The purpose of this study is to examine the impact of corporate social capital and local embeddedness on perceived business performance of Chinese enterprises operating…
The purpose of this study is to examine the impact of corporate social capital and local embeddedness on perceived business performance of Chinese enterprises operating overseas, whose recent growth resulted from the Belt and Road Initiative.
This study reports the results of a sample of 83 Shaanxi outward foreign direct investment (FDI) firms operating in Africa, Asia, Australia, Europe and North America. In-depth interviews with a few sampled firms are used to develop the survey questionnaire and help interpret the results of statistical analysis.
This study proposes two hypotheses and both are supported by the data. First, corporate social capital is a three-dimensional concept, covering governmental, market and personal sources with each source making an equal, positive effect on perceived overseas performance of the surveyed firms. Second, these firms do better when having developed a higher degree of local embeddedness, a measure on local channels used to obtain information and mobilize resources. While local embeddedness indeed mediates some effect of corporate social capital, both variables have shown direct impact on performance.
Reported findings are from a small sample of 83 firms in an inland Chinese province, and business performance is measured by subjective evaluation rather than economic output.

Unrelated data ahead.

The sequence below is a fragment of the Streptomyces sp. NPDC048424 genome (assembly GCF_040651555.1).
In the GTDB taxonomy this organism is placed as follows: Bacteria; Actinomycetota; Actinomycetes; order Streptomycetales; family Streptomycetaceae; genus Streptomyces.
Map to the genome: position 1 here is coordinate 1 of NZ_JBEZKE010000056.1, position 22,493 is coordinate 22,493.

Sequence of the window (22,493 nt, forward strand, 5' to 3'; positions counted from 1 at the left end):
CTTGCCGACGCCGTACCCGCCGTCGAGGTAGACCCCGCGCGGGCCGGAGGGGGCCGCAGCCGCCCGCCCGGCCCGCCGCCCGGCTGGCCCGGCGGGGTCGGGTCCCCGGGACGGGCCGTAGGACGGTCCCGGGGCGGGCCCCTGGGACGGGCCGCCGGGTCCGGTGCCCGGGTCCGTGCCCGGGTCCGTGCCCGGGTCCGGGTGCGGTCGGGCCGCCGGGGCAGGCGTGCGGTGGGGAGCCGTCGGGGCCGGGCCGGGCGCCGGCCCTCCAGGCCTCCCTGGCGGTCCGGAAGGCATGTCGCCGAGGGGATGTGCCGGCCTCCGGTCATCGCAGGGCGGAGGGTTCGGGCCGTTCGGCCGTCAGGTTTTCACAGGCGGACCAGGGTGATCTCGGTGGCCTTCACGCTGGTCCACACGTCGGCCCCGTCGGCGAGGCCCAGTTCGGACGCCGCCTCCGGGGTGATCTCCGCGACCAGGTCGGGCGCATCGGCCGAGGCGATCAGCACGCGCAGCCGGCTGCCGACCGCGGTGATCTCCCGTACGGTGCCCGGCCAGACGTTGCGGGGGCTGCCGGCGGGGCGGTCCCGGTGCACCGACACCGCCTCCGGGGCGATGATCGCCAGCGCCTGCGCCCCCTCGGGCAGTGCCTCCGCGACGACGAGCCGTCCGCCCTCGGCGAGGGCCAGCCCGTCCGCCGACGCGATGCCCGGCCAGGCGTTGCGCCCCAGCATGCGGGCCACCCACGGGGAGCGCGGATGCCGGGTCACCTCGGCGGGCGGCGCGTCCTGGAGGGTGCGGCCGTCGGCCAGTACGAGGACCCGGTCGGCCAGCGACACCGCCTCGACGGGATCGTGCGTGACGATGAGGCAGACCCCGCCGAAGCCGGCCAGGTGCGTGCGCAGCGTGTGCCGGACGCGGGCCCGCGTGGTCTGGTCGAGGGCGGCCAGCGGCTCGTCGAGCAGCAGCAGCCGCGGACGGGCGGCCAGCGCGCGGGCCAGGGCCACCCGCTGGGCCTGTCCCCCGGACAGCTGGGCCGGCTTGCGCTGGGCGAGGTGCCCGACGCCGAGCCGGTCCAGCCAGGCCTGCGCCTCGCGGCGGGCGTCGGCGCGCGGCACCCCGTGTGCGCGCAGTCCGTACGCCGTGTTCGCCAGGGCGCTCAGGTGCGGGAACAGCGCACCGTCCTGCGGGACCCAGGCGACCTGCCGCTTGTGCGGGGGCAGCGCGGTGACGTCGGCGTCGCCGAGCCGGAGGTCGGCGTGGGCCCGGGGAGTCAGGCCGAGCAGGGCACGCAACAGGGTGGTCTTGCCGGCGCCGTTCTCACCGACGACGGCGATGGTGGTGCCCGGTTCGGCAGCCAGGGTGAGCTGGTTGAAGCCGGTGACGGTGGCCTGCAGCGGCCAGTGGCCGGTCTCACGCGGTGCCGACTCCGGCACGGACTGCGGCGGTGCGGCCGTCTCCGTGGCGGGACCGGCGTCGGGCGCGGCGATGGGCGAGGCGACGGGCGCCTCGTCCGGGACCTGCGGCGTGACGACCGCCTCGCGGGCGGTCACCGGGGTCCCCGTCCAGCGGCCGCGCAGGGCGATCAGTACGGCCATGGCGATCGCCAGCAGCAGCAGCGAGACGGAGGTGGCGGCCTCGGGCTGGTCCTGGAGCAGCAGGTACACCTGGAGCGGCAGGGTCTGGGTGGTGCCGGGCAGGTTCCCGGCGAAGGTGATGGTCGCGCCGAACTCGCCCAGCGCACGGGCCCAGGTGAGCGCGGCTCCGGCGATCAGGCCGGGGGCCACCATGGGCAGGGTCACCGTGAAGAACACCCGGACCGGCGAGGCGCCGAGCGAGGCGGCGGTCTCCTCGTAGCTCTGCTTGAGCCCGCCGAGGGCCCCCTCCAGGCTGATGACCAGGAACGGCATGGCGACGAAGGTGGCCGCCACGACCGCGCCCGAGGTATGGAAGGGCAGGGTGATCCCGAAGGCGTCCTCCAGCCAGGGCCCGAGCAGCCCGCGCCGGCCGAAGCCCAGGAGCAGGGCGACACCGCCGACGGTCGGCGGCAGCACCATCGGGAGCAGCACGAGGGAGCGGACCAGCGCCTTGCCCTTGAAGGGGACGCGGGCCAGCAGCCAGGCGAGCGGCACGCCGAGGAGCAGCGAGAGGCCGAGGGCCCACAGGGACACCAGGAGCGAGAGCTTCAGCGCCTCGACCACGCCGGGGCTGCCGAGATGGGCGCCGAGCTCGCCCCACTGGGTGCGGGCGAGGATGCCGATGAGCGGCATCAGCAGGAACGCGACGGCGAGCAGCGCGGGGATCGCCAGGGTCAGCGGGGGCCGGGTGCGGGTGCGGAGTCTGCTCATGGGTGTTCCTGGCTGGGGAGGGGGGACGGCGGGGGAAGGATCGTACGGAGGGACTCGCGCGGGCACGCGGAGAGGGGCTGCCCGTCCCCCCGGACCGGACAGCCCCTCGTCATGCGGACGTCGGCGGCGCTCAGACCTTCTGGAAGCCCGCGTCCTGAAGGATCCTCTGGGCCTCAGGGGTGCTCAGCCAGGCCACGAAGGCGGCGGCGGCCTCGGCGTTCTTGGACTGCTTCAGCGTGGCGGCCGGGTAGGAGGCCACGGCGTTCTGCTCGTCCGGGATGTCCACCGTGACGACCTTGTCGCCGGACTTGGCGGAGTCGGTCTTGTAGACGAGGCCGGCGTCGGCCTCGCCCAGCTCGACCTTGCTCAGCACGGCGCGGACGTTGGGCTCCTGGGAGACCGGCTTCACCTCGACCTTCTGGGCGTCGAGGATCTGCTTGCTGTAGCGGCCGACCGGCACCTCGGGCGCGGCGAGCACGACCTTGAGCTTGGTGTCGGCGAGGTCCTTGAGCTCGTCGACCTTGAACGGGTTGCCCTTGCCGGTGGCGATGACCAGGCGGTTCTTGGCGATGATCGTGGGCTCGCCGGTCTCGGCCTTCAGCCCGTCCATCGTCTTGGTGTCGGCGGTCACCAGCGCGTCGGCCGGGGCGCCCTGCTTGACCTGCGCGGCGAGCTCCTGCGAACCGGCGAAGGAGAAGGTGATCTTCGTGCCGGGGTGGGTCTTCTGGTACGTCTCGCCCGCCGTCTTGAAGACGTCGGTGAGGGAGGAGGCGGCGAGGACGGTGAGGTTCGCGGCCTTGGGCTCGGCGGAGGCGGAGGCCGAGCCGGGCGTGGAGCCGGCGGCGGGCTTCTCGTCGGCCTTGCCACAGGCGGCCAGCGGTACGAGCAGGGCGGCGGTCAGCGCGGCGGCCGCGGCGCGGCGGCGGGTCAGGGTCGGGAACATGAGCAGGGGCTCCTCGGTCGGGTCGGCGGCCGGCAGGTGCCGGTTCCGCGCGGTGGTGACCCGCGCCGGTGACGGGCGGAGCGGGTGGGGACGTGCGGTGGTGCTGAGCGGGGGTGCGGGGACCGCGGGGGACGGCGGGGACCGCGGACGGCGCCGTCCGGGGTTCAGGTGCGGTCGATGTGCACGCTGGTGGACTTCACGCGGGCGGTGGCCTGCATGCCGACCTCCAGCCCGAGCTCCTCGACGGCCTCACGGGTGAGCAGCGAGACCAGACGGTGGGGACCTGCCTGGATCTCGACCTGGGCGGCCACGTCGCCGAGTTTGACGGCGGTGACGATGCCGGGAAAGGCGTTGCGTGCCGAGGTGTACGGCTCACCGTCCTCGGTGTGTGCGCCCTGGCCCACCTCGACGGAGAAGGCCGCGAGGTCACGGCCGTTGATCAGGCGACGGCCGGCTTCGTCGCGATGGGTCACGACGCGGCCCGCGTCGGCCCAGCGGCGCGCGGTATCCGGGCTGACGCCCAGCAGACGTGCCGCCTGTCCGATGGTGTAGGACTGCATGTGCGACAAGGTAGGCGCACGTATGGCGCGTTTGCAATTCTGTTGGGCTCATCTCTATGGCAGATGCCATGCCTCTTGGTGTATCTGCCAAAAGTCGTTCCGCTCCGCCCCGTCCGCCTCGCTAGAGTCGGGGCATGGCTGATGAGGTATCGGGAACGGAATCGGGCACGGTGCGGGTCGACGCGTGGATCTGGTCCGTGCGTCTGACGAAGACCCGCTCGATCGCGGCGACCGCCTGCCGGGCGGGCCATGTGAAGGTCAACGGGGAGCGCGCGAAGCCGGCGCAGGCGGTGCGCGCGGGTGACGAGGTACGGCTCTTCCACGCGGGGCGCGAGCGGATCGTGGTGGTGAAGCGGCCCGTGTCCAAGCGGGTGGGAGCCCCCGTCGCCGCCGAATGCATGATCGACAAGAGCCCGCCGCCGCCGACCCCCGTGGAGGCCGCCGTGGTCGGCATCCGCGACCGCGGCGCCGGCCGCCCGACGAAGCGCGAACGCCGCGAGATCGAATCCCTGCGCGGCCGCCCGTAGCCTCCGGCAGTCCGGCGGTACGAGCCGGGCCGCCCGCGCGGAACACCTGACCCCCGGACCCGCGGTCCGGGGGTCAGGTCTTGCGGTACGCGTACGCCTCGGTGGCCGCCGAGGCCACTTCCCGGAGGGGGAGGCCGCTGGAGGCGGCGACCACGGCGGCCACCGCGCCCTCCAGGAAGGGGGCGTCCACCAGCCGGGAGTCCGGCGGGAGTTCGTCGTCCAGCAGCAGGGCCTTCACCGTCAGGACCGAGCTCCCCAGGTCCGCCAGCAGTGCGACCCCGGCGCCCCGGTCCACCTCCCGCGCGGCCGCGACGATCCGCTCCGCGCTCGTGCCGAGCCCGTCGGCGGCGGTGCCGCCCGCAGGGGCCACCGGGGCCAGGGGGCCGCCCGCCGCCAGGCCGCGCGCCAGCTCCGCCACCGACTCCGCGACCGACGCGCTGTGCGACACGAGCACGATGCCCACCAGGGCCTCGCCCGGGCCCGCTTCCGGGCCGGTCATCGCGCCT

The practical implication is that a Chinese FDI firm is expected to maintain all three relational channels – governmental, market and interpersonal – because the firm can gain different kinds of information and resources from these sources and each channel is necessary and equally important for the firm’s development. Importantly, it needs a different strategy to maintain and best use each channel. For the Belt and Road Initiative to be effective, China must establish platforms through which enterprises can strengthen and reconfigure their corporate social capital, as well as to cultivate and sustain their local networks in foreign destinations.
In this paper, we model histories of coresidence between two cohorts of urban Chinese couples, married during the Cultural Revolution and early market reform periods. Most…
In this paper, we model histories of coresidence between two cohorts of urban Chinese couples, married during the Cultural Revolution and early market reform periods. Most research on coresidence pictures families cross‐sectionally, but nuclear households are a natural part of extended coresidence systems that prefer stem family arrangements. We study histories of coresidence to determine what predicts ever having coresided with the husband’s parents, comparing the predictive power of modernization theory to the impact of demographic change, the availability of household members, and the resources and needs of each generation. While married children’s needs for childcare do not propel them into coresidence, they strongly predict the likelihood of staying coresident.
We conceptualize corporate social capital within the context of Chinese guanxi culture. We assert that the formation and mobilization of corporate social capital are culturally and institutionally contextualized. Building upon a relational approach to corporate performance, we examine culture-sensitive properties of Chinese guanxi and compare guanxi social capital with non-guanxi social capital. We then explain why guanxi-based corporate social capital is of growing significance to the Chinese transitional economy in an era of increasing market competition and institutional uncertainty. We conclude by proposing a research agenda about the roles that guanxi-based corporate social capital plays for boosting corporate performance.